Second, God doesn’t ask for everything back right now. He lets you keep the car, he lets you keep the XBox, keep the Blu-Ray. You can keep your shoes on. God doesn’t take it all back — until we die, and as the saying goes, you can’t take it with you. But in the meantime God accepts the part that we offer, even though God could ask for it all right now. Right now, the earth could open up and swallow this church and we’d all be dead and buried. That hasn’t happened in 150-some years; let’s hope it doesn’t happen in another 150! God could do that, right now. But God doesn’t. Instead God asks us to offer something, some part of what we have been given. What God wants is for our hearts to be free so that if we were asked to give everything we would be willing to give it; so that at the end, when in fact it all will fall away and we pass into death, we will be ready to let it all go — returning everything to God, including our selves, our souls and bodies as a reasonable and holy sacrifice given completely to him. What a wonderful feeling that will be, if we’ve learned in the meantime how to let go. This is like training wheels, my friends: learning to let go of part of things as we live, so that at the end, when we die, we will be ready to let go of all of it.

Remember those words from the hymn we sang at the Gospel: “The dearest idol I have known, whate’er that idol be: help me to tear it from thy throne and worship only thee.” When we put something else on God’s throne, we have lost sight of God. When we treasure anything more than God, well: he told us where you treasure is, there your heart will be also. And so God asks us for something back, some part of our treasure, just to show that we can let go, and give up, for him — for him, the one who gave us everything.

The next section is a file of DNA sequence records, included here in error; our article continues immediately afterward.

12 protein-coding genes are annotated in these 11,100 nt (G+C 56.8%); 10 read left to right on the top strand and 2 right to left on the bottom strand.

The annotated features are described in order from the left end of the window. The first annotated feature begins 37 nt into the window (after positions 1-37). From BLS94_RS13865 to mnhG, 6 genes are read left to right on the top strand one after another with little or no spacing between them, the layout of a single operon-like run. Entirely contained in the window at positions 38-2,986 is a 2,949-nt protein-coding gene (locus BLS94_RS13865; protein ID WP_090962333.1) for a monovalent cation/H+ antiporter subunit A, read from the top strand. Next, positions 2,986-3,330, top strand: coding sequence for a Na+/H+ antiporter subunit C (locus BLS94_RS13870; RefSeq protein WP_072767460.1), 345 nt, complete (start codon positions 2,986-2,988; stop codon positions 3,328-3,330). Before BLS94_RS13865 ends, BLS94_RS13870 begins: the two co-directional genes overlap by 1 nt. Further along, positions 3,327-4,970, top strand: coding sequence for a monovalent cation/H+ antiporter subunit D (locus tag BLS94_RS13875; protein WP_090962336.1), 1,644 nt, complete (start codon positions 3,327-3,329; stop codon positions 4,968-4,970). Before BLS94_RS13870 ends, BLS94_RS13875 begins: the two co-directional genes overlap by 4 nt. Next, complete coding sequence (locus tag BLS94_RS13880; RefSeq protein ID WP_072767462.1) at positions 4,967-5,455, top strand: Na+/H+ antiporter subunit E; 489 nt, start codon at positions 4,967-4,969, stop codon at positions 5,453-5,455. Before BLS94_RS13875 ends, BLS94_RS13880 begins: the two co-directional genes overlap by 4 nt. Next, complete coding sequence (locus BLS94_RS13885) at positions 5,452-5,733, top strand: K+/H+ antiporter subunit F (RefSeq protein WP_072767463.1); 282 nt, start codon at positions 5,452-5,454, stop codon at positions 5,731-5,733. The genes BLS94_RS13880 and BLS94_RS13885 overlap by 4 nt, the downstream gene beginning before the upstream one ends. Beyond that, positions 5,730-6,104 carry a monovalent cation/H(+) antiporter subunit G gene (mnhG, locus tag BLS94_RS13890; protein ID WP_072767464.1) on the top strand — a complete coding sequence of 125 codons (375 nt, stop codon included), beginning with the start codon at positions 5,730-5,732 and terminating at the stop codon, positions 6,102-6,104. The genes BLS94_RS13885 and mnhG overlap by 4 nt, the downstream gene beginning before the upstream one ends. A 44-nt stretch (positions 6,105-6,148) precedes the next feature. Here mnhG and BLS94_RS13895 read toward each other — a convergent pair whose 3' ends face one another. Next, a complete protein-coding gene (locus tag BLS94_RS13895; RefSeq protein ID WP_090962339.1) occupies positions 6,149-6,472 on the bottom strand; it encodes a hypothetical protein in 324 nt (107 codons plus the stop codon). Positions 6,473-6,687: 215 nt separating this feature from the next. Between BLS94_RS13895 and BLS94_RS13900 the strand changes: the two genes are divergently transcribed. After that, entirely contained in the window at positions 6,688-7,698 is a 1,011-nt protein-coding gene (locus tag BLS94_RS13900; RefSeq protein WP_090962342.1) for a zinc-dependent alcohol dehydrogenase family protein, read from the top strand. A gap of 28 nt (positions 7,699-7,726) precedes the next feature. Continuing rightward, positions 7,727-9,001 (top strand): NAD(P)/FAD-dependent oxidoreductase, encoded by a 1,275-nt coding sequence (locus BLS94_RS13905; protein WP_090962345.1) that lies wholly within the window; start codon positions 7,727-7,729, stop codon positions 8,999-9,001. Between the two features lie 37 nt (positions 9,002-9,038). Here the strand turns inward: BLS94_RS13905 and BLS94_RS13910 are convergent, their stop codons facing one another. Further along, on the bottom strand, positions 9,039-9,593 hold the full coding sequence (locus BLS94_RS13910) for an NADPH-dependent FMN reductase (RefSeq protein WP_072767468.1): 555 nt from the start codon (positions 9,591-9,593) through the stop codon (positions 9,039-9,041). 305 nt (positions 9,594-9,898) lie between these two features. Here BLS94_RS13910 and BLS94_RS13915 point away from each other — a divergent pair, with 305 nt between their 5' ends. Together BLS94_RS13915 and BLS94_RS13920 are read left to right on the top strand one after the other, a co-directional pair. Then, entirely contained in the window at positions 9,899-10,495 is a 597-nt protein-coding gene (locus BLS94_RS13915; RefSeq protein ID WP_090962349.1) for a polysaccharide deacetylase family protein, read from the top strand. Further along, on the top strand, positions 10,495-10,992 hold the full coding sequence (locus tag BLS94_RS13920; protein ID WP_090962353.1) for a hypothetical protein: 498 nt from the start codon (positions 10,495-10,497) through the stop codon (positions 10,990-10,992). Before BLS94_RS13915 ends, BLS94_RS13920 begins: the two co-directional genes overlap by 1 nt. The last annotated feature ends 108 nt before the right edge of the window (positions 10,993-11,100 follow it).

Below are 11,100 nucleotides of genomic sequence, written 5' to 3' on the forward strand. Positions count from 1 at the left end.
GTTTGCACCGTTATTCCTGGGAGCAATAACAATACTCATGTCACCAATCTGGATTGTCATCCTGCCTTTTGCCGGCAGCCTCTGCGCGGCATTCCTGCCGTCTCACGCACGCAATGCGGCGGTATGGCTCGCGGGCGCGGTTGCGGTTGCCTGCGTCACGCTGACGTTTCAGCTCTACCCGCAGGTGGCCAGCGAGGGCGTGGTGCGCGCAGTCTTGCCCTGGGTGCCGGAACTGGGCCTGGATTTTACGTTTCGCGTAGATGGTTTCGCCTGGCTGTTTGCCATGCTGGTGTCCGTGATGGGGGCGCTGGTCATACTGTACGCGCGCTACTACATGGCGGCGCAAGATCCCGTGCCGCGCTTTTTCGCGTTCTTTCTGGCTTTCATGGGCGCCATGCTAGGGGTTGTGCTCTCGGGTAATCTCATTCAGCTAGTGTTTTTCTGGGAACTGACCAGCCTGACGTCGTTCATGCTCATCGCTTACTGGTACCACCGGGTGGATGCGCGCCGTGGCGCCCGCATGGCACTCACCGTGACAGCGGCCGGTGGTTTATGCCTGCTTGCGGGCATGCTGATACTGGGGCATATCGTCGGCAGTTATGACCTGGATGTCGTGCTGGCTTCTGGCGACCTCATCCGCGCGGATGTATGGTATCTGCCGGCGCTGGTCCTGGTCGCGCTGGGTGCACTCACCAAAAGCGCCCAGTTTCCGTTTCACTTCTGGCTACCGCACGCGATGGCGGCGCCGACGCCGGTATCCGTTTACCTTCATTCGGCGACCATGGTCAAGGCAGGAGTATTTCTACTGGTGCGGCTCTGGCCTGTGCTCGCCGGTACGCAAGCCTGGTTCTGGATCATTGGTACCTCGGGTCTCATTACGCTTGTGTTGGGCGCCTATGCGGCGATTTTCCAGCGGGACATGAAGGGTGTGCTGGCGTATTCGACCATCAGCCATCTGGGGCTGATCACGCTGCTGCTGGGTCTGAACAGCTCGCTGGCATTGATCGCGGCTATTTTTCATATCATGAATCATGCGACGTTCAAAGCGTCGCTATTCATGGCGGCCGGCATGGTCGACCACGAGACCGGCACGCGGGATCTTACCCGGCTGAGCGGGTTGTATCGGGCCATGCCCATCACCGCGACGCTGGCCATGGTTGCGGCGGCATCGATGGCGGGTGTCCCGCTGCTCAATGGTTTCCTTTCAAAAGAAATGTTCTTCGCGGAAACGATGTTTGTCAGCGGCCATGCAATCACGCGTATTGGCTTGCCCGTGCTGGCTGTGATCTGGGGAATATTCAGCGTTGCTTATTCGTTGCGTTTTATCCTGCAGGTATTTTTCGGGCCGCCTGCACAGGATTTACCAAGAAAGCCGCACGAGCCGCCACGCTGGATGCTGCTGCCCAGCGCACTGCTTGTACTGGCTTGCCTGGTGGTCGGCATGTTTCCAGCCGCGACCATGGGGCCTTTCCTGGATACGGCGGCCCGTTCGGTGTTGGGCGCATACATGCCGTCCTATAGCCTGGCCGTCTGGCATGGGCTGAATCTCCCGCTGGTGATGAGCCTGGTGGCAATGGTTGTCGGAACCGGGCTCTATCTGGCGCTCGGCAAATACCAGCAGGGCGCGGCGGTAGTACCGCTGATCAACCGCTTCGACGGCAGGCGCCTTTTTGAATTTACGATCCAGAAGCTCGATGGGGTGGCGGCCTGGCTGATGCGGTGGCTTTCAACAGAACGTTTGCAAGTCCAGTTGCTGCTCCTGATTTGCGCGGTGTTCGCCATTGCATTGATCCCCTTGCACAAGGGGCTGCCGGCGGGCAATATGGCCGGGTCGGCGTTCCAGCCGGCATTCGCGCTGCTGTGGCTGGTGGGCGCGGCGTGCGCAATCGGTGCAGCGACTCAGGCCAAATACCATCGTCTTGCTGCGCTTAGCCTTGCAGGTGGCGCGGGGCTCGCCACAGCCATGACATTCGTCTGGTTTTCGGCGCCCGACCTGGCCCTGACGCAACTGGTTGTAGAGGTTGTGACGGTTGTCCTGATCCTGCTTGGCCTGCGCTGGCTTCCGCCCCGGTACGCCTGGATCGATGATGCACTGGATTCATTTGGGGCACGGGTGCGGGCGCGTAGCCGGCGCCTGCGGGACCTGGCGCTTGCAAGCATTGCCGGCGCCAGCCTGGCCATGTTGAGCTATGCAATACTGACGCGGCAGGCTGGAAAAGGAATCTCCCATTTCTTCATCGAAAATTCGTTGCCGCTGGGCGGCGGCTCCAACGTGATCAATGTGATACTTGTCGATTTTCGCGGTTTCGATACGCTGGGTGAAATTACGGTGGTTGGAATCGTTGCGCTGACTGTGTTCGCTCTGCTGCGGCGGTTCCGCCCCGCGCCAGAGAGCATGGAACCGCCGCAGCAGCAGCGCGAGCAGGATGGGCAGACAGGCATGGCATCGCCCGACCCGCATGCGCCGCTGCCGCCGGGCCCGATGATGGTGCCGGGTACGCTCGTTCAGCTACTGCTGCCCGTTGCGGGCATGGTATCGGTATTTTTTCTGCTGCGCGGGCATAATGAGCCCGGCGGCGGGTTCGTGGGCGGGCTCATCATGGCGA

That is how God lets us see where our hearts are. For if we treasure anything more than God, the pain when we let go of it will let us know. Just as pain is the body’s way of letting us know something is wrong, so too that pinch, that regret when we let go of what we offer lets us know our heart-strings are still tied to it and we haven’t yet learned how to “let go and let God.” God wants us to be free, my friends, free from everything, even everything that he gave us, including our lives. And if we can learn to give up those somethings in the here and now, we will be ready to give up everything when the time comes for us to do so, at the end of our lives.